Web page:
Record bear

Tony Shifflett holds the skull of the black bear he tagged that broke the state record for size.

STANARDSVILLE — A Greene County man was honored last month by the state for tagging the largest bear in Virginia during the 2018 hunting season.

Tony Shifflett, owner of Rangeland in Ruckersville, wasted no time earning the honor, killing the bear in Albemarle County on Oct. 7 — the second day of bow season.

“Before I even got to my deer stand, I heard this pop and cracking noise,” Shifflett said. “I sneaked into the woods and I saw a bear about 100 yards away. I just kept easing, sneaking, sneaking, easing and got to within 28 yards and I shot my crossbow. I knew he was in the area but I was not bear hunting really. It was the first bear I’d killed in several years. It’s a pretty simple story, really.”

Shifflett had been asked by the property owner in that area to shoot the bear if found as it had attacked her dog and was tearing down bird feeders.

The bear was a 484-pound male.

Virginia measures the length, width and height of the skull and the distance between the canines to determine size. Shifflett’s bear was 30 inches and the nearest other record bear had been 28 10/16.

Before he had entered the bear in the state competition, Shifflett entered him in the Boone and Crockett Club.

“The Boone and Crockett Club is even more prestigious than the state. The Boone and Crockett Club was inspired by Theodore Roosevelt because he was such a great outdoorsman,” Shifflett said. “My bear made the Boone and Crockett record book, too, at 21 6/16.”

The Boone and Crockett Club measures the animals differently by removing the lower jaw and measuring length and width only.

Shifflett said his bear was quite lean, and a game warden told him if it was full weight it would have been closer to 600 pounds. When the bear was taken to a processor he learned it was 9 feet tall.

“There were other bears hanging in his cooler that were 400 pounds and he dwarfed them,” he said. “I expected him to come in the top three easily because the guy announced at the awards that were only the nine bears that have hit the 30-inch mark in Virginia since 1940. I’m not saying it couldn’t have been beat, but it would have been a really good year.”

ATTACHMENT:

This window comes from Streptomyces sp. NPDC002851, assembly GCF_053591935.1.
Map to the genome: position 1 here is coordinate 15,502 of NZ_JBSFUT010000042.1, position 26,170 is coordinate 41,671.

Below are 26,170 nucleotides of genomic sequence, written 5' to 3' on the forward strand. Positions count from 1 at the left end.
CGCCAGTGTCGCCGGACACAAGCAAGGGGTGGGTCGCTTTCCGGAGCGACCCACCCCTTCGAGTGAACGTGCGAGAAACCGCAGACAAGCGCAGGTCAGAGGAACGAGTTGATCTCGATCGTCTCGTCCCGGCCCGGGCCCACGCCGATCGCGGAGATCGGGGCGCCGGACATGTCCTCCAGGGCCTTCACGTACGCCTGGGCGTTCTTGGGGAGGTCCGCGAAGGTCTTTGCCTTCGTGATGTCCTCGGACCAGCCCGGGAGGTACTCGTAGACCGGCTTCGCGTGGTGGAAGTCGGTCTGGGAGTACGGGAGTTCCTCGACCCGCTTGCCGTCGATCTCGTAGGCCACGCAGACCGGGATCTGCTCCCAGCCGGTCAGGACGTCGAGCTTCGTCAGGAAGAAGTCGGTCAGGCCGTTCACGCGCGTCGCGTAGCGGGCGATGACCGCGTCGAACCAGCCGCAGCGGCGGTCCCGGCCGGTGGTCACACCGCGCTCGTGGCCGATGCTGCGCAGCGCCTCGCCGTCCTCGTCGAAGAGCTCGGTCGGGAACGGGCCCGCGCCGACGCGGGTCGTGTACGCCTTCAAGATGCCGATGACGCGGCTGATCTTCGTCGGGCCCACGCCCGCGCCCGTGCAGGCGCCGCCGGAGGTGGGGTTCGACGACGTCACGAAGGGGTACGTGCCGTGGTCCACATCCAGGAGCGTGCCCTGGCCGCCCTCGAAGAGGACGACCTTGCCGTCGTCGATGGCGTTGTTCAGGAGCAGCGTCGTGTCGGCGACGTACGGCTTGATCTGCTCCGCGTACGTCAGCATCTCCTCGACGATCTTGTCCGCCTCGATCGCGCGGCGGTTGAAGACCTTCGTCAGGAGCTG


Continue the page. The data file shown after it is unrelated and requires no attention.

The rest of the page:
Before winning the state competition, Shifflett was awarded the Eastern Regional Award for his bear.

He said his wife had encouraged him to mount the bear, but a life-size mount is between $5,000 and $7,000 and he already had one, as well as a bear rug — among other big game mounts in his home.

“This is the only Boone and Crockett animal I’ve ever killed and I’ve hunted a lot of big animals,” he said.

Shifflett has been hunting for a living for 35 years, but sporting longer than that.

“When I got married, it was on Oct. 22 and I wouldn’t do that anymore,” Shifflett laughed. “That’s right in the middle of the season. Back then you got two deer tags and that’s all you got. We didn’t have very many deer; we had some bears but not like now.”

He said the bear population in Virginia has exploded. In the 1970s, there were about 600 bear check-ins annually, but now it’s up to 2,800.

“Back then it was rare to see a deer in Greene County,” he said. “In the late 1960s, they were almost non-existent in Greene. You had to go up by the park land to see them. When I was archery hunting back then, if you killed a deer with a bow, people would come to look at it.”

For information on hunting seasons and regulations in Virginia, visit dgif.virginia.gov/hunting/regulations.

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